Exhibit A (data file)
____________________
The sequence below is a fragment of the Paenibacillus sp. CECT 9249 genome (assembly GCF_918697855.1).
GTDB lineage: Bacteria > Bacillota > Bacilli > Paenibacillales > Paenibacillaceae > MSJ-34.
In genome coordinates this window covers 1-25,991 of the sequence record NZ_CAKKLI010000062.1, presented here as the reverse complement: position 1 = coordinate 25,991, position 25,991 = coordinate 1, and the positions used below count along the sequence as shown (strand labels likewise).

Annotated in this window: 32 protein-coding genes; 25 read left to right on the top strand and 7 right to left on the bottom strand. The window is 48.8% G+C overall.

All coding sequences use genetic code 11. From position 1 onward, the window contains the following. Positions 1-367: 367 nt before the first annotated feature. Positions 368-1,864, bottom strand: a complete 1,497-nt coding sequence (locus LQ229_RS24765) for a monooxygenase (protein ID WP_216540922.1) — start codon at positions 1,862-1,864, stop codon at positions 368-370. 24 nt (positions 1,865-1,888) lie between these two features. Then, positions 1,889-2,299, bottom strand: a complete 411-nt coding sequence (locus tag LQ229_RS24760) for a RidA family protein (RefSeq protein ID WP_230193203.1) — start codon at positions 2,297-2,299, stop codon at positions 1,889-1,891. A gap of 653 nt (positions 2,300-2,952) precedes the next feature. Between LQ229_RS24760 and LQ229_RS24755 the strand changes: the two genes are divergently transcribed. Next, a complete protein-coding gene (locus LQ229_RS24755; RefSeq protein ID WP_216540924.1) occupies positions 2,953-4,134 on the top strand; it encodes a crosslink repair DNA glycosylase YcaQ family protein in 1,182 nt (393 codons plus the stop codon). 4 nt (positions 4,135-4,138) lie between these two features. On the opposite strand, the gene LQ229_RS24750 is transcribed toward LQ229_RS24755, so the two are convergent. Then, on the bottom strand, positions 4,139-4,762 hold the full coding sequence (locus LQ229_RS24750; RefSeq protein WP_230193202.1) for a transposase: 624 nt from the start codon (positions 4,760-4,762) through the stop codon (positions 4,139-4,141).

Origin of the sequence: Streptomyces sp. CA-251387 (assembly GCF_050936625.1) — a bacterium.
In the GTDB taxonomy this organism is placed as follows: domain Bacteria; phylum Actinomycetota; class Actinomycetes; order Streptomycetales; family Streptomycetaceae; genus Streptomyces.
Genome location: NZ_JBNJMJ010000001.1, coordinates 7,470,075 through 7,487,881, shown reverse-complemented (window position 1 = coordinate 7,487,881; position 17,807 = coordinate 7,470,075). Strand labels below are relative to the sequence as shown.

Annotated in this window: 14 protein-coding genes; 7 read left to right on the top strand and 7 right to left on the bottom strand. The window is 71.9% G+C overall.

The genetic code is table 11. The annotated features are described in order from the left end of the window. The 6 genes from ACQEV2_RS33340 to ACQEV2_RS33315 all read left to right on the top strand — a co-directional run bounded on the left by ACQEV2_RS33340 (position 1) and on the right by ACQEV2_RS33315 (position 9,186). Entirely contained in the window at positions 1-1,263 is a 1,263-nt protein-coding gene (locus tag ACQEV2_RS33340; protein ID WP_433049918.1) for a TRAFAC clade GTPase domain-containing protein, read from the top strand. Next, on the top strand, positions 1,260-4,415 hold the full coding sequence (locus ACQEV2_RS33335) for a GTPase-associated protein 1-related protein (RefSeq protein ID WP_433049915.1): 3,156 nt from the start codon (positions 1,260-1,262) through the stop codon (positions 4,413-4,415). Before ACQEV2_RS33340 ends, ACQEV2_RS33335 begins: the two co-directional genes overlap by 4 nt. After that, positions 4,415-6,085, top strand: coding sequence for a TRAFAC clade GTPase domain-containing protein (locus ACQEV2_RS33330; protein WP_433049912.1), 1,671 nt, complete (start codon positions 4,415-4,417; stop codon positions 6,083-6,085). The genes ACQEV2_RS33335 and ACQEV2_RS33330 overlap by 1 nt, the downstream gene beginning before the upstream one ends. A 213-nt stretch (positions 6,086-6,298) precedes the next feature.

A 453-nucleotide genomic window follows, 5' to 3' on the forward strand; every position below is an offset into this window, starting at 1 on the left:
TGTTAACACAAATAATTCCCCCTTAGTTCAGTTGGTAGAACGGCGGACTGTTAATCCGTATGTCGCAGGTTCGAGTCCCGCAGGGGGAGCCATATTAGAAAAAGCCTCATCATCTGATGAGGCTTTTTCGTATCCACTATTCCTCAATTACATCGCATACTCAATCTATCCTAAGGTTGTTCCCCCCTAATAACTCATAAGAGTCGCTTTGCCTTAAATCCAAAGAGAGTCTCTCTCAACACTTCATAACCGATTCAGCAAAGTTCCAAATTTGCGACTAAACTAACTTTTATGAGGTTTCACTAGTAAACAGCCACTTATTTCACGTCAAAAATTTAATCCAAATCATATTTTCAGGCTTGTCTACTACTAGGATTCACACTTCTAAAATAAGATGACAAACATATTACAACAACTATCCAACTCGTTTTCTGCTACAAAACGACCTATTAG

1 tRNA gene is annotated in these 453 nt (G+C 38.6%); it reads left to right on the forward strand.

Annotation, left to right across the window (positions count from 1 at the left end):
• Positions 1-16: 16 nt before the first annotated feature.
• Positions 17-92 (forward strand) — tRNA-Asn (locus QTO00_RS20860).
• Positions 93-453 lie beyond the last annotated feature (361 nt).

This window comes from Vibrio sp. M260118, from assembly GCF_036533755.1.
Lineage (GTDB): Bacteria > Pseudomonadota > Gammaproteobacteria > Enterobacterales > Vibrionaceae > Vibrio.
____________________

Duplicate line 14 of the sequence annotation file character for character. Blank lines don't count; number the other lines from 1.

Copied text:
Annotation, left to right across the window (positions count from 1 at the left end):